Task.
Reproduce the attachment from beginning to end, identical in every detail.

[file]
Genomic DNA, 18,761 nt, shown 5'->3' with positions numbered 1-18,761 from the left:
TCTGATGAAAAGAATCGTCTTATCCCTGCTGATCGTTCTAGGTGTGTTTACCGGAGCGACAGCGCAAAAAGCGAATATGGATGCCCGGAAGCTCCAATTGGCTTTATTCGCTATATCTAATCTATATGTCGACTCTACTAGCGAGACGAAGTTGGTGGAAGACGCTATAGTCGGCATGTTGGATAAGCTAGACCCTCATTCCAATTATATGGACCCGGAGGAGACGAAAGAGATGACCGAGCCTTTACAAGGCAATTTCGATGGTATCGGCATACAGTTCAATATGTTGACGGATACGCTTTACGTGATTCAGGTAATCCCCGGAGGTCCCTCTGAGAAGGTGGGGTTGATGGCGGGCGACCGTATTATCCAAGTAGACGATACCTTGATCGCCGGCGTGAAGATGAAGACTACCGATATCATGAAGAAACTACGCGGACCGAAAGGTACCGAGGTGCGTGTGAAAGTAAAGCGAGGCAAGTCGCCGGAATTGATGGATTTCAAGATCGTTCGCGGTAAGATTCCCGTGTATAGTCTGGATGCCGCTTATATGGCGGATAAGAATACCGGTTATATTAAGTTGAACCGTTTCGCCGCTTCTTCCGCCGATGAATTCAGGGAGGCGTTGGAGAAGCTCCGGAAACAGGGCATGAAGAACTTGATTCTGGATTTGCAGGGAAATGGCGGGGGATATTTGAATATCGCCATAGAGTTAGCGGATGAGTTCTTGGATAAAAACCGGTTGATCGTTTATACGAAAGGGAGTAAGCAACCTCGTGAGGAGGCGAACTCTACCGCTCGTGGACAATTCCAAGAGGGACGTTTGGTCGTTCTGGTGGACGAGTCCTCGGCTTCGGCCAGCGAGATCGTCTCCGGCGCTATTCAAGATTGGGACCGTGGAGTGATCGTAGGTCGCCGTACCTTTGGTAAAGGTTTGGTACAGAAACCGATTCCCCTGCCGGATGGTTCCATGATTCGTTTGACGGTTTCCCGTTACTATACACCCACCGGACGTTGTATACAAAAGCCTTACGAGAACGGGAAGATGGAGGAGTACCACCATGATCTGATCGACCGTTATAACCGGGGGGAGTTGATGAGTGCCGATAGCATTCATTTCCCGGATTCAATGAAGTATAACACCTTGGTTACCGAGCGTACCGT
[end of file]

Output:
Genomic DNA, 18,761 nt, shown 5'->3' with positions numbered 1-18,761 from the left:
TCTGATGAAAAGAATCGTCTTATCCCTGCTGATCGTTCTAGGTGTGTTTACCGGAGCGACAGCGCAAAAAGCGAATATGGATGCCCGGAAGCTCCAATTGGCTTTATTCGCTATATCTAATCTATATGTCGACTCTACTAGCGAGACGAAGTTGGTGGAAGACGCTATAGTCGGCATGTTGGATAAGCTAGACCCTCATTCCAATTATATGGACCCGGAGGAGACGAAAGAGATGACCGAGCCTTTACAAGGCAATTTCGATGGTATCGGCATACAGTTCAATATGTTGACGGATACGCTTTACGTGATTCAGGTAATCCCCGGAGGTCCCTCTGAGAAGGTGGGGTTGATGGCGGGCGACCGTATTATCCAAGTAGACGATACCTTGATCGCCGGCGTGAAGATGAAGACTACCGATATCATGAAGAAACTACGCGGACCGAAAGGTACCGAGGTGCGTGTGAAAGTAAAGCGAGGCAAGTCGCCGGAATTGATGGATTTCAAGATCGTTCGCGGTAAGATTCCCGTGTATAGTCTGGATGCCGCTTATATGGCGGATAAGAATACCGGTTATATTAAGTTGAACCGTTTCGCCGCTTCTTCCGCCGATGAATTCAGGGAGGCGTTGGAGAAGCTCCGGAAACAGGGCATGAAGAACTTGATTCTGGATTTGCAGGGAAATGGCGGGGGATATTTGAATATCGCCATAGAGTTAGCGGATGAGTTCTTGGATAAAAACCGGTTGATCGTTTATACGAAAGGGAGTAAGCAACCTCGTGAGGAGGCGAACTCTACCGCTCGTGGACAATTCCAAGAGGGACGTTTGGTCGTTCTGGTGGACGAGTCCTCGGCTTCGGCCAGCGAGATCGTCTCCGGCGCTATTCAAGATTGGGACCGTGGAGTGATCGTAGGTCGCCGTACCTTTGGTAAAGGTTTGGTACAGAAACCGATTCCCCTGCCGGATGGTTCCATGATTCGTTTGACGGTTTCCCGTTACTATACACCCACCGGACGTTGTATACAAAAGCCTTACGAGAACGGGAAGATGGAGGAGTACCACCATGATCTGATCGACCGTTATAACCGGGGGGAGTTGATGAGTGCCGATAGCATTCATTTCCCGGATTCAATGAAGTATAACACCTTGGTTACCGAGCGTACCGT